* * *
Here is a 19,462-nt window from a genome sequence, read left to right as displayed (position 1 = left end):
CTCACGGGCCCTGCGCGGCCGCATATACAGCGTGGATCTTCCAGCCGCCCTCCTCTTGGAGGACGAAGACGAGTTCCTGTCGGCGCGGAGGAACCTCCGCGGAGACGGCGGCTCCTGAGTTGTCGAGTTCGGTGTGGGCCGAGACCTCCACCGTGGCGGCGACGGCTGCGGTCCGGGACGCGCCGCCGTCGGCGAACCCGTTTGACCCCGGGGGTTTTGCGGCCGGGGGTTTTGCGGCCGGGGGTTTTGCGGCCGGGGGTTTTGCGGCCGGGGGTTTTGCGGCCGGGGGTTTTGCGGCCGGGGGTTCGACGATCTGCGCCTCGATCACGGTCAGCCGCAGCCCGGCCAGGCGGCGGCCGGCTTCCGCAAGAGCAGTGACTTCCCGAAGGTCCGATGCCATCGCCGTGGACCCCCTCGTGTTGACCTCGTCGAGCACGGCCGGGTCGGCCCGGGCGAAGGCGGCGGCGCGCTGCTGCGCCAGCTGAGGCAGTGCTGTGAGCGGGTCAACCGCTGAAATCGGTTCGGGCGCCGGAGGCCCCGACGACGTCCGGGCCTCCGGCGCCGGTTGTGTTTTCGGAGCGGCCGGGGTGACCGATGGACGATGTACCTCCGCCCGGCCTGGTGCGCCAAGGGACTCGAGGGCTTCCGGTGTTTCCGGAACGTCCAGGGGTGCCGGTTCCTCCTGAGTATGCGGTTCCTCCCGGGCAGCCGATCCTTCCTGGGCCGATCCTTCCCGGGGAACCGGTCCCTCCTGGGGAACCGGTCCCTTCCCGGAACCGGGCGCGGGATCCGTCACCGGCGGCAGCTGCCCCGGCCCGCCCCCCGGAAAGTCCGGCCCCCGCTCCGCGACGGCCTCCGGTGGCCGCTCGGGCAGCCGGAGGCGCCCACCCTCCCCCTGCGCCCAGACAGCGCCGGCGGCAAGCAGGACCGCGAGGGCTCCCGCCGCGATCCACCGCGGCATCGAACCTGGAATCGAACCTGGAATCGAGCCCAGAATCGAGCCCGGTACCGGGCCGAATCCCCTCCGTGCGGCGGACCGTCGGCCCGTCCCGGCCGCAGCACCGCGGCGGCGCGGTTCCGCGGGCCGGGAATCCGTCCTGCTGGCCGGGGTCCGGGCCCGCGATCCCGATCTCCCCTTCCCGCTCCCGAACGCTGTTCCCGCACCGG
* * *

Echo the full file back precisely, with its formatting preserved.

Here is a 19,462-nt window from a genome sequence, read left to right as displayed (position 1 = left end):
CTCACGGGCCCTGCGCGGCCGCATATACAGCGTGGATCTTCCAGCCGCCCTCCTCTTGGAGGACGAAGACGAGTTCCTGTCGGCGCGGAGGAACCTCCGCGGAGACGGCGGCTCCTGAGTTGTCGAGTTCGGTGTGGGCCGAGACCTCCACCGTGGCGGCGACGGCTGCGGTCCGGGACGCGCCGCCGTCGGCGAACCCGTTTGACCCCGGGGGTTTTGCGGCCGGGGGTTTTGCGGCCGGGGGTTTTGCGGCCGGGGGTTTTGCGGCCGGGGGTTTTGCGGCCGGGGGTTTTGCGGCCGGGGGTTCGACGATCTGCGCCTCGATCACGGTCAGCCGCAGCCCGGCCAGGCGGCGGCCGGCTTCCGCAAGAGCAGTGACTTCCCGAAGGTCCGATGCCATCGCCGTGGACCCCCTCGTGTTGACCTCGTCGAGCACGGCCGGGTCGGCCCGGGCGAAGGCGGCGGCGCGCTGCTGCGCCAGCTGAGGCAGTGCTGTGAGCGGGTCAACCGCTGAAATCGGTTCGGGCGCCGGAGGCCCCGACGACGTCCGGGCCTCCGGCGCCGGTTGTGTTTTCGGAGCGGCCGGGGTGACCGATGGACGATGTACCTCCGCCCGGCCTGGTGCGCCAAGGGACTCGAGGGCTTCCGGTGTTTCCGGAACGTCCAGGGGTGCCGGTTCCTCCTGAGTATGCGGTTCCTCCCGGGCAGCCGATCCTTCCTGGGCCGATCCTTCCCGGGGAACCGGTCCCTCCTGGGGAACCGGTCCCTTCCCGGAACCGGGCGCGGGATCCGTCACCGGCGGCAGCTGCCCCGGCCCGCCCCCCGGAAAGTCCGGCCCCCGCTCCGCGACGGCCTCCGGTGGCCGCTCGGGCAGCCGGAGGCGCCCACCCTCCCCCTGCGCCCAGACAGCGCCGGCGGCAAGCAGGACCGCGAGGGCTCCCGCCGCGATCCACCGCGGCATCGAACCTGGAATCGAACCTGGAATCGAGCCCAGAATCGAGCCCGGTACCGGGCCGAATCCCCTCCGTGCGGCGGACCGTCGGCCCGTCCCGGCCGCAGCACCGCGGCGGCGCGGTTCCGCGGGCCGGGAATCCGTCCTGCTGGCCGGGGTCCGGGCCCGCGATCCCGATCTCCCCTTCCCGCTCCCGAACGCTGTTCCCGCACCGG